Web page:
Kidman is utterly miscast and Grandage must take responsibility for that. Franklin died aged 37; Kidman is 48. The role, then, should be played by a younger, glorious actor. There is no reason an older actor could not play the role – Helen Mirren or Kristin Scott Thomas or Janet McTeer or many others could have easily pulled it off. But Kidman has been cast for her poster power, and that reflects badly on both the play and theatre in general.
Ziegler’s play is not revolutionary in form, but it’s subject matter is fascinating. Earlier this year, Tom Morton Smith’s Oppenheimer covered similar ground (absent the detailed issue of research misogyny) in a much better way which required no poster film star to achieve real success, critical and box office. Grandage’s production is not nearly as inventive as that Angus Jackson production; in many ways, it is bland when it needs to be exhilarating. Christopher Oram’s set perfectly evokes the notion of the subterranean cave where Franklin was forced to work by her male colleagues, and at the same time shows the classical edifice of King’s College which represents the grandness of academia. A chessboard floor lights up in different ways and provides a clear sense of the X-Ray world in which Franklin operates.
Much is left to the audience’s imagination. The DNA double helix, the central image of the play, is never revealed. Nor is the titular photograph 51, the one that triggers the phrase: “The instant I saw the photograph my mouth fell open and my pulse began to race”. It is hard to regard these choices as ideal; seeing the sequence of photographs Franklin takes, leading to and including the critical Photograph 51, and being able to watch the work of Watson and Crick evolve as they race to uncover the structure of DNA would help decipher the scientific jargon, make the drama more comprehensible. Especially given the absence of a compelling central turn, the production needs to work harder in terms of illuminating the scientific core. A disastrous moment with the sound of a human heart beating robs dramatic tension from the play’s climactic turning point.
Of the supporting performances, the standout is Joshua Silver who plays Franklin’s assigned research assistant, PhD student Ray Gosling. Silver perfectly represents the intellectual bystander. Partly comical and partly commentator, Silver’s Gosling is pitch perfect.
Stephen Campbell Moore and Edward Bennett, Wilkins and Crick respectively, both excellent actors, seem in the wrong roles. They would have worked more seamlessly in each other’s parts. As it stands, they both overplay, probably aware of the limitations of their leading lady and wrongly seeking to compensate. Patrick Kennedy fares better as Franklin’s protege and would-be suitor, Don Caspar, but Will Attenborough is just too extreme as the wild-haired boy wonder, James Watson. (Watson, Crick and Wilkins are all awarded the Nobel Prize, but Franklin is not honoured posthumously.)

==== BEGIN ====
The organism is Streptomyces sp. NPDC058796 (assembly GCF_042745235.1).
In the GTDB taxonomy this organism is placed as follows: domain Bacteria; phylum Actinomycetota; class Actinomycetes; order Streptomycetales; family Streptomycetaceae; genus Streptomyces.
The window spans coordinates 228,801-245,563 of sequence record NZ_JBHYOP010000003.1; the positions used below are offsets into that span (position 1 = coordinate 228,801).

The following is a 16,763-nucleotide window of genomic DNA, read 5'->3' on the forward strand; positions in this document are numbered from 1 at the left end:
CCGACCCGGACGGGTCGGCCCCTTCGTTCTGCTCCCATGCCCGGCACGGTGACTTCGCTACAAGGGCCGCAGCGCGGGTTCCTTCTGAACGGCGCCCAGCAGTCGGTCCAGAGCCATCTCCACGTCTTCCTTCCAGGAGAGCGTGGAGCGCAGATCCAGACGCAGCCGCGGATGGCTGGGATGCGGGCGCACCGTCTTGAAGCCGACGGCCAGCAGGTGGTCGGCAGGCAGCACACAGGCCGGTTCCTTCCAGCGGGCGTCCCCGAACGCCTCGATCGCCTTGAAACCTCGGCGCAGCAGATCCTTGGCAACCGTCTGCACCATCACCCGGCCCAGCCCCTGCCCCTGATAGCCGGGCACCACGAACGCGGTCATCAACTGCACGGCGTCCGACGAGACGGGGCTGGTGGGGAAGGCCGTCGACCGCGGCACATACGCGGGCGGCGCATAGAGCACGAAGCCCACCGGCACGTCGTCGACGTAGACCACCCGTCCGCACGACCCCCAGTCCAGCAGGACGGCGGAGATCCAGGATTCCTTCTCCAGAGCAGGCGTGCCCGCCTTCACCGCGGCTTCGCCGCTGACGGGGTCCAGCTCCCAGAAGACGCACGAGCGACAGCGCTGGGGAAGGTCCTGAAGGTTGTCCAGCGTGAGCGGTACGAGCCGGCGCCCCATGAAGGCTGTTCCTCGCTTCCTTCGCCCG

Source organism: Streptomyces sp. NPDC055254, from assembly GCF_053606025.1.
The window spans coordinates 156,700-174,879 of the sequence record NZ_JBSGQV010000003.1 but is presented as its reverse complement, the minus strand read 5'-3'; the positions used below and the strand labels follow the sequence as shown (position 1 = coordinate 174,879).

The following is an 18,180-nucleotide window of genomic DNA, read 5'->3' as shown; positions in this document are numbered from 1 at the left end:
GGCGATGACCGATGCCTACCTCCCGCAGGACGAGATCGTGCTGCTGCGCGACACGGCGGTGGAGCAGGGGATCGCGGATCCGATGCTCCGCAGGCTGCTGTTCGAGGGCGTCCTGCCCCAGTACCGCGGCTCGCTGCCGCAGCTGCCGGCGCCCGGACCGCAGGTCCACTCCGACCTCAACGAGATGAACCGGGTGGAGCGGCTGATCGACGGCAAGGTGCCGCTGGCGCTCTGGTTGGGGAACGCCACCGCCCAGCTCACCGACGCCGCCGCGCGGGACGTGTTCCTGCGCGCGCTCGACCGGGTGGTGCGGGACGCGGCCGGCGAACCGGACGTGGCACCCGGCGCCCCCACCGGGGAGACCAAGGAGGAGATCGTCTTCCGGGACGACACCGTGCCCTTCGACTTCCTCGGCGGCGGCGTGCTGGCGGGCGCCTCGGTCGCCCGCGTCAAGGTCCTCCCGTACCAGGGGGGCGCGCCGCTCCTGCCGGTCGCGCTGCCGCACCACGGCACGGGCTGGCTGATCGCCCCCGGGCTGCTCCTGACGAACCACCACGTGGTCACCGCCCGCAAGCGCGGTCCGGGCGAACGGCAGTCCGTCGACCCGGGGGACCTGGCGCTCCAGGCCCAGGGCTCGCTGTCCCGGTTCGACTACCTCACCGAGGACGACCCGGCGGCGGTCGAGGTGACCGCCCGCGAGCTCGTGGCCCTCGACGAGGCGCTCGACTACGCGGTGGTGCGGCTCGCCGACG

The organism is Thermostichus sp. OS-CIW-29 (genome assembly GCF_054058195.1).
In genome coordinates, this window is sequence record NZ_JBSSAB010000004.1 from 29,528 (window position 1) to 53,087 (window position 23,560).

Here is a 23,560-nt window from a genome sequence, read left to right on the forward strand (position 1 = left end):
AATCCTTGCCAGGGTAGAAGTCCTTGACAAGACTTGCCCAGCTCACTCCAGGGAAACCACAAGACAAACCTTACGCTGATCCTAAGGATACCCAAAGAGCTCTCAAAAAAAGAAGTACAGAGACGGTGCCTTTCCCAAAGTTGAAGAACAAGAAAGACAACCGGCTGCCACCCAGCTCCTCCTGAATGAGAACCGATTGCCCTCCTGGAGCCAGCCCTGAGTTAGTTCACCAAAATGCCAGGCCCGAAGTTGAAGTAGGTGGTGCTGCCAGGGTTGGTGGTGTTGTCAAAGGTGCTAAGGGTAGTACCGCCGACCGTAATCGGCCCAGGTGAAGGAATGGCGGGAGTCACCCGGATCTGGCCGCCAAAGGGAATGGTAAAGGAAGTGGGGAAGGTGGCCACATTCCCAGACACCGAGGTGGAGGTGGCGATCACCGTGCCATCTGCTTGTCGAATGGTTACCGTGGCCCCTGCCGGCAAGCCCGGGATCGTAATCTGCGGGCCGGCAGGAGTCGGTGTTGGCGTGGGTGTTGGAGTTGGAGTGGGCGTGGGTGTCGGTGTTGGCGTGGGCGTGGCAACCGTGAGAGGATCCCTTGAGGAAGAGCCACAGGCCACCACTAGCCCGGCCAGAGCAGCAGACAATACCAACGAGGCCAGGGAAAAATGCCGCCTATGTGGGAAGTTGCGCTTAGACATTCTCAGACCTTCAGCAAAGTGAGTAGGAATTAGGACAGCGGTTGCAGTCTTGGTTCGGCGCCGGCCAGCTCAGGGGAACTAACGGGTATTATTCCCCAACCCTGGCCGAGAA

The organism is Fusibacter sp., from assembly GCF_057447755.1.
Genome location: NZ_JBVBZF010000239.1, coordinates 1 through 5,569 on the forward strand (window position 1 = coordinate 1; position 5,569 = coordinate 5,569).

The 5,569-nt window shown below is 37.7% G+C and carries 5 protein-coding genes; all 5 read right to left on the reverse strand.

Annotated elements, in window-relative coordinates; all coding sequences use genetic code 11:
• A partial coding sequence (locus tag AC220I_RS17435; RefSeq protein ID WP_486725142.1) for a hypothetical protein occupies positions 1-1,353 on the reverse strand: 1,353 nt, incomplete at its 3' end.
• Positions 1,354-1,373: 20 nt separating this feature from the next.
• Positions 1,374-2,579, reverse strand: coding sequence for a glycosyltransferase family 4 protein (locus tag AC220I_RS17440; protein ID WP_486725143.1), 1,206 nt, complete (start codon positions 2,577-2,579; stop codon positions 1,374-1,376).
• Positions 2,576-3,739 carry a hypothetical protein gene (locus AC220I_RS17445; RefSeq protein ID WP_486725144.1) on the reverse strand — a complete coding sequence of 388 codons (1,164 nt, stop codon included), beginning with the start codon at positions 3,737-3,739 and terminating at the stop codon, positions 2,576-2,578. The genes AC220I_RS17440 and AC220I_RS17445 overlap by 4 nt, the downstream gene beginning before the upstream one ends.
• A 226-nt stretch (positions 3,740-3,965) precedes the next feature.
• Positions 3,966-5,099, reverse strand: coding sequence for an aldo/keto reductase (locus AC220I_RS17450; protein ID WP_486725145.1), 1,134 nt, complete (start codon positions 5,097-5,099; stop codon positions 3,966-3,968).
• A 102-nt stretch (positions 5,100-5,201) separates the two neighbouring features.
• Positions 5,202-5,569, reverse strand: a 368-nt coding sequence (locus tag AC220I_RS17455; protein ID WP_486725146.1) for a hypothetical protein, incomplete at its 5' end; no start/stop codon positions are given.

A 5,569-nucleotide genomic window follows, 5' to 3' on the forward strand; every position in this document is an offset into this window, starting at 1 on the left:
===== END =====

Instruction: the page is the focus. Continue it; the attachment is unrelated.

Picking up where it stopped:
Really, Ziegler’s play should have a real frisson given the recent events with Sir Tim Hunt and the sexism row which saw him ejected from UCL. Her play shows the patriarchal and sexist environment of science and academia in splendid, raw detail – it is hideous to think about the ghastly way men treated this remarkable and inspiring scientific mind – just because she was a beautiful woman. Grandage’s production sidelines the ghastly truth; the misogyny should be under the microscope, not ignored in a fuzzy panoply of eccentricity and “old boy” camaraderie.
Ziegler evokes Peter Brooks’ production of The Winter’s Tale as a key revelatory point in the play. Franklin saw the production; Wilkins did not. Franklin waxes lyrical about John Gielgud’s performance but cannot remember the actor who played Hermione. She says “I suppose she simply didn’t stand out.” There is a metaphor for Franklin’s own perception of her life and work – she thinks she didn’t stand out. Of course, her perception is quite wrong. Franklin did stand out – Watson acknowledged that when the Nobel prize was awarded jointly to him, Crick and Watkins.
In fact, Diana Wynyard was Hermione in that seminal Peter Brook production. And, alas, here, in this Grandage helmed mediocrity, it is Kidman who doesn’t stand out.